On April 14, 1912, the “unsinkable” RMS Titanic hit an iceberg, split in two and sank to the bottom of the Atlantic. While this may be the most famous shipwreck in history, an estimated 3 million more vessels lie in ruins on the ocean floor. Some of these ships met tragic endings. Others were retired from service and sunk with good intentions or left abandoned on beaches. Though it’s been long since they’ve traveled the seas, these 20 shipwrecks are among the most haunting in the world.
The Corpach Wreck was originally known as the MV Dayspring. The fishing boat was built in 1975 and decommissioned around the year 2000, when it was anchored near Fort William, Scotland. Eleven years later, a violent storm ripped it from its mooring. The vessel drifted to the village of Corpach, where it rests on the beach today, stuck in time.
As the rumor goes, Dimitrios was once used to smuggle cigarettes between Turkey and Italy. The ship made an emergency docking in Gythio, Greece, because the captain was ill. Due to alleged financial obstacles, Dimitrios was left adrift and declared unsafe in 1981. The sea carried the now-famous freighter to its permanent home ashore on picturesque Valtaki Beach.
The Eduard Bohlen was a German-built cargo ship. In 1909, it sailed into a thick fog and wrecked at Conception Bay on the coast of Namibia, home to some of the most mysterious places on earth. It currently exists among the desert sands of the Skeleton Coast with several thousand other ill-fated vessels.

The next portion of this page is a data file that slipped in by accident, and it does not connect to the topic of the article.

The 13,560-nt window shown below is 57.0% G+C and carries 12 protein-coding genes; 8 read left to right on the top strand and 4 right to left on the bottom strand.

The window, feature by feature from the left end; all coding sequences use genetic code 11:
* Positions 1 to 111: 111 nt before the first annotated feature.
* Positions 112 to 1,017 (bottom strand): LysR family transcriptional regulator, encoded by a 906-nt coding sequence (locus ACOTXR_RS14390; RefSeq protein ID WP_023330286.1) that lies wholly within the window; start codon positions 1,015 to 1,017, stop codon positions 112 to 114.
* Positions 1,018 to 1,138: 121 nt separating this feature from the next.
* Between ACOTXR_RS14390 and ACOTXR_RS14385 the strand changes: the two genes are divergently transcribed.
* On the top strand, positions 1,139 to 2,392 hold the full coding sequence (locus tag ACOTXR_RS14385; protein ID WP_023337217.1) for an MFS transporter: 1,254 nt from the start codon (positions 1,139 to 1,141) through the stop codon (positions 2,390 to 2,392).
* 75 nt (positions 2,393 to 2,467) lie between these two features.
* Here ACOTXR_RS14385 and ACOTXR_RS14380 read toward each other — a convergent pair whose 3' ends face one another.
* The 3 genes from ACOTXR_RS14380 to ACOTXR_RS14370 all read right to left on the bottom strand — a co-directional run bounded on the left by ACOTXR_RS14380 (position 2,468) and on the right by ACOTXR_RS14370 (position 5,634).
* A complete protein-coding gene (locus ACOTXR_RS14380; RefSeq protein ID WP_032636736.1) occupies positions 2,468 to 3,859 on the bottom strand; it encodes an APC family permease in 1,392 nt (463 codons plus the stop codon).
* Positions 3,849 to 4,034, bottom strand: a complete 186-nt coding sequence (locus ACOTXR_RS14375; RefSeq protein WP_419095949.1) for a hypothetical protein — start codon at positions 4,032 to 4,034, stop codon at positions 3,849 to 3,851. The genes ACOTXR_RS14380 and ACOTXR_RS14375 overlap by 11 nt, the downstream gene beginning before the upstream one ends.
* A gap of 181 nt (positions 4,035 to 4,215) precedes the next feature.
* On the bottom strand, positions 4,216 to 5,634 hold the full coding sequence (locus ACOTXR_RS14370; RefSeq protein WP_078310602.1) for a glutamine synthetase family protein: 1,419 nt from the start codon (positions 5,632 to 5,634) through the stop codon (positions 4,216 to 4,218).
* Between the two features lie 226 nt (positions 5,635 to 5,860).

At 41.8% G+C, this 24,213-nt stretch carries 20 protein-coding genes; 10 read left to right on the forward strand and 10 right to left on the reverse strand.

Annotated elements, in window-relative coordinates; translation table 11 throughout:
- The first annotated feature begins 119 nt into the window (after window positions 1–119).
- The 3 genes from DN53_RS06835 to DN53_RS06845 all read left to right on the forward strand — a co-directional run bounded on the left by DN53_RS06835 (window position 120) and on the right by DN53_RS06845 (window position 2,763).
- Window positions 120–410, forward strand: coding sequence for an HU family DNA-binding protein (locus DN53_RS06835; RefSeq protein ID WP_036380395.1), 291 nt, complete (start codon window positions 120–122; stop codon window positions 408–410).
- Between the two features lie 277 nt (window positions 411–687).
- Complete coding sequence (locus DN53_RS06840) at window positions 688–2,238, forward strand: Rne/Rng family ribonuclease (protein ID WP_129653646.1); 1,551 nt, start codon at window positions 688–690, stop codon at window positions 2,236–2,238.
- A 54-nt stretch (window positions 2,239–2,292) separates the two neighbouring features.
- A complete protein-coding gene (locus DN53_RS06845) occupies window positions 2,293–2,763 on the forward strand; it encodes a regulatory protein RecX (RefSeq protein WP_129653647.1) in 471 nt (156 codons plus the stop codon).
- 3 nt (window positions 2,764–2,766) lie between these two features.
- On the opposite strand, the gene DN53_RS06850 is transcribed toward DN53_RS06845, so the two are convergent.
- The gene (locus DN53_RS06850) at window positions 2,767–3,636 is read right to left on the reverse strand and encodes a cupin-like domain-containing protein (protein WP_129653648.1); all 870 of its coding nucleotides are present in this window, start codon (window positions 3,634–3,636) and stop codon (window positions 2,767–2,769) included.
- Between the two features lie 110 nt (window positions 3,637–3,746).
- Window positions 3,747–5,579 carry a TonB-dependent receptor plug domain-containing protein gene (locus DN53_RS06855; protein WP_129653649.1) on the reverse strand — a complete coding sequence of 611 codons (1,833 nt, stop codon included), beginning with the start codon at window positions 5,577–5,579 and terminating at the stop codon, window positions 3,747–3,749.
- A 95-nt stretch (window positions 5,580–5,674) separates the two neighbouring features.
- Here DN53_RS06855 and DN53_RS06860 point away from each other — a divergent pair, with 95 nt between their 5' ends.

This large ship was built in Norway in 1912 and used for whaling. In 1981, Garðar BA 64 was deemed unsafe for service and left to rust on a beach in Skápadalur Valley.
The Shoyo Maru was built in 1969 in Imabari, Japan. It was later renamed Markus, and then Giannis D. The ship’s final excursion began in Rijeka, Yugoslavia, in 1983, transporting lumber. The crew abandoned ship early morning on April 19 after the vessel veered off course and struck Sha’ab Abu Nuhas, one of the world’s most dazzling coral reefs. Giannis D remained there for several weeks before a storm broke it in two and sank it to the bottom of the Red Sea.
Rumor has it Hilma Hooker was used to smuggle marijuana. In 1984, the ship lost power on a voyage off the coast of Bonaire, a gorgeous island you’ve likely never heard of before. Hilma Hooker was towed to a pier on the island, where it was searched and seized. Once it was no longer needed as evidence, it was sunk and is now used as a dive site.